An Early Warning System to Prevent Deforestation in Borneo | WWF
An Early Warning System to Prevent Deforestation in Borneo

Posted on 27 March 2019

In many cases few people are aware of the deforestation going on in certain locations, and the reactions to halt it come often too late, with the trees already been cut down before actions are being taken.
By: Stephan Wulffraat

Deforestation is unfortunately still a major problem in Borneo: every day smaller and large areas of natural forest are disappearing through degradation, clear-cut and fires. 

In many cases few people are aware of the deforestation going on in certain locations, and the reactions to halt it come often too late, with the trees already been cut down before actions are being taken. 

It will be extremely useful to have a system in place which can rapidly detect cases, but better still forecast deforestation before it has actually happened! This system is currently being developed and the motto of the system is therefore: “A gram of prevention is worth a kilogram of reparation”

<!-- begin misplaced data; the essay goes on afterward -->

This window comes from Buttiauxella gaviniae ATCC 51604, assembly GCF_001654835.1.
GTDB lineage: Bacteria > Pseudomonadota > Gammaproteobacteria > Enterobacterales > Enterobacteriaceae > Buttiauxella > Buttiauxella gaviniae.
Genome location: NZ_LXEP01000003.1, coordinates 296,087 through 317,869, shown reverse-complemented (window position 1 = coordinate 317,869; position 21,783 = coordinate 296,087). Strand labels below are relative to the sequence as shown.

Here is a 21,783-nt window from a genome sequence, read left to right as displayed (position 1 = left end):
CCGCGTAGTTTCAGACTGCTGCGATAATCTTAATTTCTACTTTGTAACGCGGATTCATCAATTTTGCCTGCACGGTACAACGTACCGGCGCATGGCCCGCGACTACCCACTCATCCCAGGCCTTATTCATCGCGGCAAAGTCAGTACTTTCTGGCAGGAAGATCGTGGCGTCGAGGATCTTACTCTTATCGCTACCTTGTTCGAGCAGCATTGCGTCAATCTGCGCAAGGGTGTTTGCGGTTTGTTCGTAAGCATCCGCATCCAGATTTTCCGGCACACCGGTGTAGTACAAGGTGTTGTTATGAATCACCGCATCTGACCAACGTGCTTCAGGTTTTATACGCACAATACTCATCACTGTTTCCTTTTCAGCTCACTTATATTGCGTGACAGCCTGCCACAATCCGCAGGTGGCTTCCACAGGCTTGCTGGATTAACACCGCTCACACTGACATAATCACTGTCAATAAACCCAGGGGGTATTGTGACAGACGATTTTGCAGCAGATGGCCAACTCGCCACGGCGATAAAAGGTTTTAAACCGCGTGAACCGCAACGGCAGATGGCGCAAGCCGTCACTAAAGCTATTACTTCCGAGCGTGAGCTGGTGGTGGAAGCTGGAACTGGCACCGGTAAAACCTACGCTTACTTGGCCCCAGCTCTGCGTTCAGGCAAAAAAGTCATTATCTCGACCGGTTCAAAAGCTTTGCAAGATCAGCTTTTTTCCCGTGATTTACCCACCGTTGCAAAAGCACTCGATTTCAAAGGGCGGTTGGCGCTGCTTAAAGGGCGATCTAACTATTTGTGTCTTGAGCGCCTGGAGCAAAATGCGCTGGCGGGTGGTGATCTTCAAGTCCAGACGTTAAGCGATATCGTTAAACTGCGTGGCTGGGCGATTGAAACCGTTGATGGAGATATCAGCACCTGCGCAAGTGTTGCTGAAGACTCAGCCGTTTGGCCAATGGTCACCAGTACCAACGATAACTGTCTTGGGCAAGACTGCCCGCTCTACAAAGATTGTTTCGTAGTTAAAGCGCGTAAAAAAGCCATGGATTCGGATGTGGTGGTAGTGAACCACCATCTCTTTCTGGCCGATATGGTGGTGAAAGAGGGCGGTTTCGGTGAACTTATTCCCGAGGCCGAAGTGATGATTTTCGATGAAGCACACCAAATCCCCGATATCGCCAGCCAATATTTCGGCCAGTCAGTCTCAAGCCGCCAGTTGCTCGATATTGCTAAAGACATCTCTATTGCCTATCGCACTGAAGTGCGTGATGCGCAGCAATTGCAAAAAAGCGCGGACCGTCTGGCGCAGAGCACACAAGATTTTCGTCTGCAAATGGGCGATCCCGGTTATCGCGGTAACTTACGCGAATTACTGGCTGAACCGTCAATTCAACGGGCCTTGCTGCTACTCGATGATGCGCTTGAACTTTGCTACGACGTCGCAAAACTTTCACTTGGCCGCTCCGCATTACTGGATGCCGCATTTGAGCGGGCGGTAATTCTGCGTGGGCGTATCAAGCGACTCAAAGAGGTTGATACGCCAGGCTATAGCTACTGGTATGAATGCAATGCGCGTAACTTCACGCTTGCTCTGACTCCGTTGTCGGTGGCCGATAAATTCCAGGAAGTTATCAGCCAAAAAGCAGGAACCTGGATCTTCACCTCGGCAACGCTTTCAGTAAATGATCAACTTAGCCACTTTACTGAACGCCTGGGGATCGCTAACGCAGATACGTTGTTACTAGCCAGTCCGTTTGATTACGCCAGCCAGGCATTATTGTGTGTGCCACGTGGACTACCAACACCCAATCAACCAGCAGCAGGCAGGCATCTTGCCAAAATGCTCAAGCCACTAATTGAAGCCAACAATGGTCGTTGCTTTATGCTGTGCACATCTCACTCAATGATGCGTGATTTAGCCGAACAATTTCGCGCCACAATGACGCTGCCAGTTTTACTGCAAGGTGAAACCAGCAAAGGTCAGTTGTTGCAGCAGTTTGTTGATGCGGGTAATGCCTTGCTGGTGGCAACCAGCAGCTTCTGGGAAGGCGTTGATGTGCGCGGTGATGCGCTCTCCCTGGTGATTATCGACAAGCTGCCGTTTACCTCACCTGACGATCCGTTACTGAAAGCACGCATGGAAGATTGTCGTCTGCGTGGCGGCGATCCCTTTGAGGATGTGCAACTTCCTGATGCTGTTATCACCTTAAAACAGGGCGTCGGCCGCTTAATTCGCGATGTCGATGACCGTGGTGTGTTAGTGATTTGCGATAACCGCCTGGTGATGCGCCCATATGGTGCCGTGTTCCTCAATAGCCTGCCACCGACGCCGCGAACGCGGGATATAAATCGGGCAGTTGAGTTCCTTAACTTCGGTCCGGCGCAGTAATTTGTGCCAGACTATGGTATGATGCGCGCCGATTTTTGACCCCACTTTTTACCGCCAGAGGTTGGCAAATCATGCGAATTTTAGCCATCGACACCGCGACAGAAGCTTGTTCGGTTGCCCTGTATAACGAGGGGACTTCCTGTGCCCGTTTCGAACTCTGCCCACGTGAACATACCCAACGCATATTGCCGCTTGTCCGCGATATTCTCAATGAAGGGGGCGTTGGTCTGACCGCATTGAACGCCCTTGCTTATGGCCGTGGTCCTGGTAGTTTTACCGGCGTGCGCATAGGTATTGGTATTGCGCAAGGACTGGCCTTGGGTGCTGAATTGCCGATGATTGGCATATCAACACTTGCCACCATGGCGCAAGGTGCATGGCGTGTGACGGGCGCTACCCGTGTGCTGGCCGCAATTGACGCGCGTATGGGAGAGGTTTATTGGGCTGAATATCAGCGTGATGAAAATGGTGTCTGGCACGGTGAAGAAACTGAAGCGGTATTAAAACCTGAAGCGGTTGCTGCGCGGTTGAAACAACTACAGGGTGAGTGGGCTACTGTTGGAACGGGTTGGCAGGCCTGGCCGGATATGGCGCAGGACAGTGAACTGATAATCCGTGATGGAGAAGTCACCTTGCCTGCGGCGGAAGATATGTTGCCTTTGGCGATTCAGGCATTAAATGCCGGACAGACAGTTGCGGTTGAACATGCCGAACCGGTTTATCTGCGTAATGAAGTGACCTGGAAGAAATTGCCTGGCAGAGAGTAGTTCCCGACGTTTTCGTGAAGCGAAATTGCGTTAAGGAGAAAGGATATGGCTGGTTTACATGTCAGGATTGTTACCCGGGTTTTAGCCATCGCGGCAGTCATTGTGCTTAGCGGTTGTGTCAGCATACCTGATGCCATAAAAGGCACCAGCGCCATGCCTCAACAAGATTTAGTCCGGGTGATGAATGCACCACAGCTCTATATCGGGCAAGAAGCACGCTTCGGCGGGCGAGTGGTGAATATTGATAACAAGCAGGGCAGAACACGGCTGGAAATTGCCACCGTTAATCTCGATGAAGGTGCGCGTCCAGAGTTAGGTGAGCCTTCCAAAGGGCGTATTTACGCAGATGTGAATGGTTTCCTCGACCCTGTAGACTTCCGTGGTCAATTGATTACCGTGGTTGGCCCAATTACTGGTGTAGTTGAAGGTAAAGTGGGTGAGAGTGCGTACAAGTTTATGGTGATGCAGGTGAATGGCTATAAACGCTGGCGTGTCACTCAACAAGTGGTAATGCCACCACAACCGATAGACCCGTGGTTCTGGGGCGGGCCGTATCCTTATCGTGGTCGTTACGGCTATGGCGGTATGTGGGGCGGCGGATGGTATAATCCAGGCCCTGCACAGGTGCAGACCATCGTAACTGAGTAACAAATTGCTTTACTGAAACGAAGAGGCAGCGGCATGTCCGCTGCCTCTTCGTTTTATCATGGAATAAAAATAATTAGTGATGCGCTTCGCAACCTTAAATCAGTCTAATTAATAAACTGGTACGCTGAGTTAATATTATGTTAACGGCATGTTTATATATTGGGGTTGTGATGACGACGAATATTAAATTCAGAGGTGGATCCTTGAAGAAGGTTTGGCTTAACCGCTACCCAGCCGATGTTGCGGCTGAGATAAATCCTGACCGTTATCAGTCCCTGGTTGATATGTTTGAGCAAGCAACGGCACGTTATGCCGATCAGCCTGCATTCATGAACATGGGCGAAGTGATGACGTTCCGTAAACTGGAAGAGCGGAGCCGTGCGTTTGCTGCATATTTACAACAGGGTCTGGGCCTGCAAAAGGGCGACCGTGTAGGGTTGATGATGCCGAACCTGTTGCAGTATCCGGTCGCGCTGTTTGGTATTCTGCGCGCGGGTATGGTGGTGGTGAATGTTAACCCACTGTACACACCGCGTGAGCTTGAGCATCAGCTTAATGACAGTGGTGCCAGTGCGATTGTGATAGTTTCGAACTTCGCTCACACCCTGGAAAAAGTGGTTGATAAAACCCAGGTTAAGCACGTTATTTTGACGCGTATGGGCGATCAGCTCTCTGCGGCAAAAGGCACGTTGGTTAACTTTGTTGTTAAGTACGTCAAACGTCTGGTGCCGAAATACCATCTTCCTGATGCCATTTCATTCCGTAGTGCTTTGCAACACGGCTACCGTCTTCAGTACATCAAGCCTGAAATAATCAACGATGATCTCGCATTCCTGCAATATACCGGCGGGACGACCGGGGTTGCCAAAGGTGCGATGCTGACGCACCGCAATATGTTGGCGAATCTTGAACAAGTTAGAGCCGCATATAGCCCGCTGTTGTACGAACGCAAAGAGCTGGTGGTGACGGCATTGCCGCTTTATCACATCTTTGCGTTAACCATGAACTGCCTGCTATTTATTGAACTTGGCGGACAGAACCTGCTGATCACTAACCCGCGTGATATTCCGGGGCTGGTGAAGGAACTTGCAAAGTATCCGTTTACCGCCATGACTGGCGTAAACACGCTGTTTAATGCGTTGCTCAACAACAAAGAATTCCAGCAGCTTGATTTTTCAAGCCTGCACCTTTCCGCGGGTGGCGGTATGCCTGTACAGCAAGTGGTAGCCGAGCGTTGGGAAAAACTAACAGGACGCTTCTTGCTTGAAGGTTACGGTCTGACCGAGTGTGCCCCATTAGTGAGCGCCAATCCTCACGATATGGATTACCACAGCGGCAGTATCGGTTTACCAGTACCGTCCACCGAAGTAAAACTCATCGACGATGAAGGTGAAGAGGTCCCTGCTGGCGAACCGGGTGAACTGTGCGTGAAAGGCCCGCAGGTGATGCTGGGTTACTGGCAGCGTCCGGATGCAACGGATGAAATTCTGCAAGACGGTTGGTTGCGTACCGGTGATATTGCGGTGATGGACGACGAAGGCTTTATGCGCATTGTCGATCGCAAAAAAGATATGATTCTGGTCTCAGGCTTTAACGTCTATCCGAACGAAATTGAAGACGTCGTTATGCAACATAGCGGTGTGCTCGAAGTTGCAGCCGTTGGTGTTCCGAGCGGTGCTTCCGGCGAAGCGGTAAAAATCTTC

An international team started in August last year with the development of the Early Warning System. The team consist of specialists from WWF-Indonesia, WWF Netherlands, WWF-Malaysia and the Boston Consultancy Group (BCG). The colleagues from WWF provide all the required information setup and input on practicality of the system, while the works mainly on the technical aspects of putting the system together.

Unlike current deforestation models, which only provide alerts on ongoing deforestation, the new system will apply advanced big data sets and monitoring tools on human activities to provide predictive capabilities. 

The predictions will enable the land managers, including governments, communities and companies as well as conservation organizations to work on interventions before advanced deforestation at locations has actually started. The system will provide automated alerts about forest locations at risk of deforestation.